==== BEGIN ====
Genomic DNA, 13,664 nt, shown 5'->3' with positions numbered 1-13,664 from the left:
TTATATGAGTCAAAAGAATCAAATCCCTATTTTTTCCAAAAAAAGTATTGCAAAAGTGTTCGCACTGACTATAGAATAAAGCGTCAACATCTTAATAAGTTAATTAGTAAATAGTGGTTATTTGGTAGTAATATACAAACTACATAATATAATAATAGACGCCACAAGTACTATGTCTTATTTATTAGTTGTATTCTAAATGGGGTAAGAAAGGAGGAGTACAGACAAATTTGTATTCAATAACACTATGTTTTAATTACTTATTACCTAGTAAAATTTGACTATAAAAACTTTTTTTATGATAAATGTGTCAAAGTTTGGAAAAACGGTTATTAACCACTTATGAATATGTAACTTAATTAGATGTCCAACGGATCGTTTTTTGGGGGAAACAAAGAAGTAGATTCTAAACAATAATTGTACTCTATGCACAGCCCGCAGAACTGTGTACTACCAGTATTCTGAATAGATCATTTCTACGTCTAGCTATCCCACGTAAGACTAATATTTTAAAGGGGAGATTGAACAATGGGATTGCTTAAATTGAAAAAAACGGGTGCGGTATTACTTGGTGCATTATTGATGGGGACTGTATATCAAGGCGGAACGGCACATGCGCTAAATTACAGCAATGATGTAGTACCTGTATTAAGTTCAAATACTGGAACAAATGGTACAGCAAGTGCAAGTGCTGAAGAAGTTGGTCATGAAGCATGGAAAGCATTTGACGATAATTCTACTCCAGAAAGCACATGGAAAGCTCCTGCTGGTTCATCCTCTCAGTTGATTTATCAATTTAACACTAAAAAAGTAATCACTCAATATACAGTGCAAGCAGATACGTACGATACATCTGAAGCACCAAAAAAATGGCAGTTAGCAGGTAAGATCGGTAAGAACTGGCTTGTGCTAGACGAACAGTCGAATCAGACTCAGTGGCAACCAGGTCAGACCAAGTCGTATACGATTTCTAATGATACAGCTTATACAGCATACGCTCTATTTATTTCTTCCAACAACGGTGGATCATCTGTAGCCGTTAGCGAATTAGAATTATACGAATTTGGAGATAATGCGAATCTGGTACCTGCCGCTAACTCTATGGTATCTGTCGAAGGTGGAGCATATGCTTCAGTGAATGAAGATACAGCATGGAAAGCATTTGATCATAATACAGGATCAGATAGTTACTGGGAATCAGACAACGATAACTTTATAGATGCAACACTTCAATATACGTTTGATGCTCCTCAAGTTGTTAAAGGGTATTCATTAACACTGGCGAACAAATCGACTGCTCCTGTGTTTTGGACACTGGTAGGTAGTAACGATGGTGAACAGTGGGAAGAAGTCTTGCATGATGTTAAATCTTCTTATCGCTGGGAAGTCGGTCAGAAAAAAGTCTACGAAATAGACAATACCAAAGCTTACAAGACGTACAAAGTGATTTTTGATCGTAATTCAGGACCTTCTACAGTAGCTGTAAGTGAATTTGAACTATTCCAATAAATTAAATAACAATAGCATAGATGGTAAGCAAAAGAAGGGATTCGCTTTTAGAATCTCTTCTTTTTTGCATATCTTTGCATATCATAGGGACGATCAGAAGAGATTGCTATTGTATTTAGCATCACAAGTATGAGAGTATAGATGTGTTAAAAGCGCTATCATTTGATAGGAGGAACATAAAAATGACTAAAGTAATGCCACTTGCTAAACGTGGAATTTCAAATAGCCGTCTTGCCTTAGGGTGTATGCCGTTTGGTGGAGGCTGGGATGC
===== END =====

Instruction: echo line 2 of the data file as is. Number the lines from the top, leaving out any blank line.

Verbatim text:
TTATATGAGTCAAAAGAATCAAATCCCTATTTTTTCCAAAAAAAGTATTGCAAAAGTGTTCGCACTGACTATAGAATAAAGCGTCAACATCTTAATAAGTTAATTAGTAAATAGTGGTTATTTGGTAGTAATATACAAACTACATAATATAATAATAGACGCCACAAGTACTATGTCTTATTTATTAGTTGTATTCTAAATGGGGTAAGAAAGGAGGAGTACAGACAAATTTGTATTCAATAACACTATGTTTTAATTACTTATTACCTAGTAAAATTTGACTATAAAAACTTTTTTTATGATAAATGTGTCAAAGTTTGGAAAAACGGTTATTAACCACTTATGAATATGTAACTTAATTAGATGTCCAACGGATCGTTTTTTGGGGGAAACAAAGAAGTAGATTCTAAACAATAATTGTACTCTATGCACAGCCCGCAGAACTGTGTACTACCAGTATTCTGAATAGATCATTTCTACGTCTAGCTATCCCACGTAAGACTAATATTTTAAAGGGGAGATTGAACAATGGGATTGCTTAAATTGAAAAAAACGGGTGCGGTATTACTTGGTGCATTATTGATGGGGACTGTATATCAAGGCGGAACGGCACATGCGCTAAATTACAGCAATGATGTAGTACCTGTATTAAGTTCAAATACTGGAACAAATGGTACAGCAAGTGCAAGTGCTGAAGAAGTTGGTCATGAAGCATGGAAAGCATTTGACGATAATTCTACTCCAGAAAGCACATGGAAAGCTCCTGCTGGTTCATCCTCTCAGTTGATTTATCAATTTAACACTAAAAAAGTAATCACTCAATATACAGTGCAAGCAGATACGTACGATACATCTGAAGCACCAAAAAAATGGCAGTTAGCAGGTAAGATCGGTAAGAACTGGCTTGTGCTAGACGAACAGTCGAATCAGACTCAGTGGCAACCAGGTCAGACCAAGTCGTATACGATTTCTAATGATACAGCTTATACAGCATACGCTCTATTTATTTCTTCCAACAACGGTGGATCATCTGTAGCCGTTAGCGAATTAGAATTATACGAATTTGGAGATAATGCGAATCTGGTACCTGCCGCTAACTCTATGGTATCTGTCGAAGGTGGAGCATATGCTTCAGTGAATGAAGATACAGCATGGAAAGCATTTGATCATAATACAGGATCAGATAGTTACTGGGAATCAGACAACGATAACTTTATAGATGCAACACTTCAATATACGTTTGATGCTCCTCAAGTTGTTAAAGGGTATTCATTAACACTGGCGAACAAATCGACTGCTCCTGTGTTTTGGACACTGGTAGGTAGTAACGATGGTGAACAGTGGGAAGAAGTCTTGCATGATGTTAAATCTTCTTATCGCTGGGAAGTCGGTCAGAAAAAAGTCTACGAAATAGACAATACCAAAGCTTACAAGACGTACAAAGTGATTTTTGATCGTAATTCAGGACCTTCTACAGTAGCTGTAAGTGAATTTGAACTATTCCAATAAATTAAATAACAATAGCATAGATGGTAAGCAAAAGAAGGGATTCGCTTTTAGAATCTCTTCTTTTTTGCATATCTTTGCATATCATAGGGACGATCAGAAGAGATTGCTATTGTATTTAGCATCACAAGTATGAGAGTATAGATGTGTTAAAAGCGCTATCATTTGATAGGAGGAACATAAAAATGACTAAAGTAATGCCACTTGCTAAACGTGGAATTTCAAATAGCCGTCTTGCCTTAGGGTGTATGCCGTTTGGTGGAGGCTGGGATGC